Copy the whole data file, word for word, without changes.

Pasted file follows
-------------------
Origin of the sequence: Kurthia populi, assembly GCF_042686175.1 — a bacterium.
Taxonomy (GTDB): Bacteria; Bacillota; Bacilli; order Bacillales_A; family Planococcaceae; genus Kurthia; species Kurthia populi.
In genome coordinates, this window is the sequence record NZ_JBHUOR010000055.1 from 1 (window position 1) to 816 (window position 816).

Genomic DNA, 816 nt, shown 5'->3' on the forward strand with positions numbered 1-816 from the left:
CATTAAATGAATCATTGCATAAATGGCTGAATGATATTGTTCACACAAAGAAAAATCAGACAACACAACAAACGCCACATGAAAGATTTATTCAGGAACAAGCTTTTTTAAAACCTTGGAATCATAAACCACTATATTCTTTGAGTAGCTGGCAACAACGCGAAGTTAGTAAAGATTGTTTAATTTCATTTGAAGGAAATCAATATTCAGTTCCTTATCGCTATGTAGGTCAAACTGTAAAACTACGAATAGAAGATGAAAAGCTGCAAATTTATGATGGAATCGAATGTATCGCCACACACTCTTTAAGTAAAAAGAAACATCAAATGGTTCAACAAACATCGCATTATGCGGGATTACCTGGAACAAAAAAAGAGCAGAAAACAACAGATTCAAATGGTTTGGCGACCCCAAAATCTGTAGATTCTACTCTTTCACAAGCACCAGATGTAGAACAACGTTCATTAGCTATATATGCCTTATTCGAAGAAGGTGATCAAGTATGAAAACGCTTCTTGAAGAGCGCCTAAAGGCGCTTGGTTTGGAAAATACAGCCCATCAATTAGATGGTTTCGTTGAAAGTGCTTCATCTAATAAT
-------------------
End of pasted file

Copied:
Origin of the sequence: Kurthia populi, assembly GCF_042686175.1 — a bacterium.
Taxonomy (GTDB): Bacteria; Bacillota; Bacilli; order Bacillales_A; family Planococcaceae; genus Kurthia; species Kurthia populi.
In genome coordinates, this window is the sequence record NZ_JBHUOR010000055.1 from 1 (window position 1) to 816 (window position 816).

Genomic DNA, 816 nt, shown 5'->3' on the forward strand with positions numbered 1-816 from the left:
CATTAAATGAATCATTGCATAAATGGCTGAATGATATTGTTCACACAAAGAAAAATCAGACAACACAACAAACGCCACATGAAAGATTTATTCAGGAACAAGCTTTTTTAAAACCTTGGAATCATAAACCACTATATTCTTTGAGTAGCTGGCAACAACGCGAAGTTAGTAAAGATTGTTTAATTTCATTTGAAGGAAATCAATATTCAGTTCCTTATCGCTATGTAGGTCAAACTGTAAAACTACGAATAGAAGATGAAAAGCTGCAAATTTATGATGGAATCGAATGTATCGCCACACACTCTTTAAGTAAAAAGAAACATCAAATGGTTCAACAAACATCGCATTATGCGGGATTACCTGGAACAAAAAAAGAGCAGAAAACAACAGATTCAAATGGTTTGGCGACCCCAAAATCTGTAGATTCTACTCTTTCACAAGCACCAGATGTAGAACAACGTTCATTAGCTATATATGCCTTATTCGAAGAAGGTGATCAAGTATGAAAACGCTTCTTGAAGAGCGCCTAAAGGCGCTTGGTTTGGAAAATACAGCCCATCAATTAGATGGTTTCGTTGAAAGTGCTTCATCTAATAAT